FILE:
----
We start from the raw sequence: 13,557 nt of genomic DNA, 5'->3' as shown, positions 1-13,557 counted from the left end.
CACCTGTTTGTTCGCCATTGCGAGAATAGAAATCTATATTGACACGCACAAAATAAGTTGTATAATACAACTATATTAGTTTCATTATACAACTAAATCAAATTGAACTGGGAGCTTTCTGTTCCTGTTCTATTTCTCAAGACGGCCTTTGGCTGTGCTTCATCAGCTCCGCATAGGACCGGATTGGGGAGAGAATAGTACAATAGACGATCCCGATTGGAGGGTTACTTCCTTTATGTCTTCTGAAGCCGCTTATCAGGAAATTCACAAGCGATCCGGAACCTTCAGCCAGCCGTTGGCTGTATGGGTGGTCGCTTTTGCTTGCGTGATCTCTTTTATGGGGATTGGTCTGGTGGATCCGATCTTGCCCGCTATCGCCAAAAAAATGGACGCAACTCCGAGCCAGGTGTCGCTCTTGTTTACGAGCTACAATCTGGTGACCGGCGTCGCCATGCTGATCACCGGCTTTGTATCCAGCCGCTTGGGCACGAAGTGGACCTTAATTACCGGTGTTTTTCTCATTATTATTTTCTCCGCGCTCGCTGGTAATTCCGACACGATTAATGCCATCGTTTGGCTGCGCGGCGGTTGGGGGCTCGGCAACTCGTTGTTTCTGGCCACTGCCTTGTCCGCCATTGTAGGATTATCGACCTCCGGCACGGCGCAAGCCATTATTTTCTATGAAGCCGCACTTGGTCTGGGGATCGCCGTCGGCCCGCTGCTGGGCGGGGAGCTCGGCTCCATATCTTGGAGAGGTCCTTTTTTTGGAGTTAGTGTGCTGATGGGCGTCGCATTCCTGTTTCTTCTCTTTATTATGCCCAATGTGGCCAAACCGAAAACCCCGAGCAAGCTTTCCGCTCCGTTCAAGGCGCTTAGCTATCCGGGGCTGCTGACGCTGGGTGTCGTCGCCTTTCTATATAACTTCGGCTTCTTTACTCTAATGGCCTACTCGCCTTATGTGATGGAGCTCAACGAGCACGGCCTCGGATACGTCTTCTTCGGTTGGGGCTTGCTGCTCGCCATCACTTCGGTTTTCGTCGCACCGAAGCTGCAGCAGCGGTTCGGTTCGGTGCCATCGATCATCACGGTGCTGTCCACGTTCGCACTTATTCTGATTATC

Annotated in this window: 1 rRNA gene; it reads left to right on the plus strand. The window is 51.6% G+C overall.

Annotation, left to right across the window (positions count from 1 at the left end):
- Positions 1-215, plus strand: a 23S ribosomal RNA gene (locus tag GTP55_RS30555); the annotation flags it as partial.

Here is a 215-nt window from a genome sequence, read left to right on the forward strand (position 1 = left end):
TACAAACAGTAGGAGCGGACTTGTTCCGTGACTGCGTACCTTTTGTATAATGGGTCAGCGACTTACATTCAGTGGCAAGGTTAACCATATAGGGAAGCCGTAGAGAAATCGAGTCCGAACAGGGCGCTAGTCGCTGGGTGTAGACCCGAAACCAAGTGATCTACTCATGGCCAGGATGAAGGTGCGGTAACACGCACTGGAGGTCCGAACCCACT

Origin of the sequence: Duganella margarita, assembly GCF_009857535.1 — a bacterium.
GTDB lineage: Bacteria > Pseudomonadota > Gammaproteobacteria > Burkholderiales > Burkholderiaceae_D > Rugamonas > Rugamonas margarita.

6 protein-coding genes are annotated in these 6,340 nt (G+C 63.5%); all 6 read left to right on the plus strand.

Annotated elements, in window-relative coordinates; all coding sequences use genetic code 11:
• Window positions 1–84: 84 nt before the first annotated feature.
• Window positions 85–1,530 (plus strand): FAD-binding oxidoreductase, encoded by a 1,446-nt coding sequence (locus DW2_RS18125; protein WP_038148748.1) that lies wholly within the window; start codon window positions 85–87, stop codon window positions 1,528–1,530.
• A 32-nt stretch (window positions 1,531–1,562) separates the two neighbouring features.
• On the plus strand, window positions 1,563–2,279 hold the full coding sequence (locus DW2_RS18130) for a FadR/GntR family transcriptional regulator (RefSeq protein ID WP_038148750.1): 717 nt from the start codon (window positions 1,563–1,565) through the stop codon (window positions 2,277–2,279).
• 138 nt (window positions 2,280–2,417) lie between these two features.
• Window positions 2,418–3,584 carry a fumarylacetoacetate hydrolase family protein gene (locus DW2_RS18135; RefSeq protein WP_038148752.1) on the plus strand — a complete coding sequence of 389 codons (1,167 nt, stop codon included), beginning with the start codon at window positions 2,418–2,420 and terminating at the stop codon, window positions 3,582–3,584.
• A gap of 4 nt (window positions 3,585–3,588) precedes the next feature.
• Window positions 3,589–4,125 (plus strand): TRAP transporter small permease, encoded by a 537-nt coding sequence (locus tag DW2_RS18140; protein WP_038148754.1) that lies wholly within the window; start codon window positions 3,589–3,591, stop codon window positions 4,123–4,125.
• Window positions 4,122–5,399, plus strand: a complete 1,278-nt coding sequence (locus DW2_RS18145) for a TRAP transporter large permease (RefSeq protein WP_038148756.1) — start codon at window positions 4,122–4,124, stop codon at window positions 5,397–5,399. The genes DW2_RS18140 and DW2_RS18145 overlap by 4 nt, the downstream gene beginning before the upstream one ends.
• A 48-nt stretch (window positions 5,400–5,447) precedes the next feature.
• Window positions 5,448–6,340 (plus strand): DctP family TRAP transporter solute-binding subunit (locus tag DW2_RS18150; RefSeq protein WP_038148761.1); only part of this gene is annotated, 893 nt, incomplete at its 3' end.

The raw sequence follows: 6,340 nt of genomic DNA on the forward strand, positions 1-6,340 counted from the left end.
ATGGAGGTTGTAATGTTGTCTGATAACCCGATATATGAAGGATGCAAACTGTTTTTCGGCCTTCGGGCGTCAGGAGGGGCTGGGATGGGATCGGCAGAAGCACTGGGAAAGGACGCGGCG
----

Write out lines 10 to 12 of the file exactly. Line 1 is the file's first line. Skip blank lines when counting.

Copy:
6 protein-coding genes are annotated in these 6,340 nt (G+C 63.5%); all 6 read left to right on the plus strand.

Annotated elements, in window-relative coordinates; all coding sequences use genetic code 11:
• Window positions 1–84: 84 nt before the first annotated feature.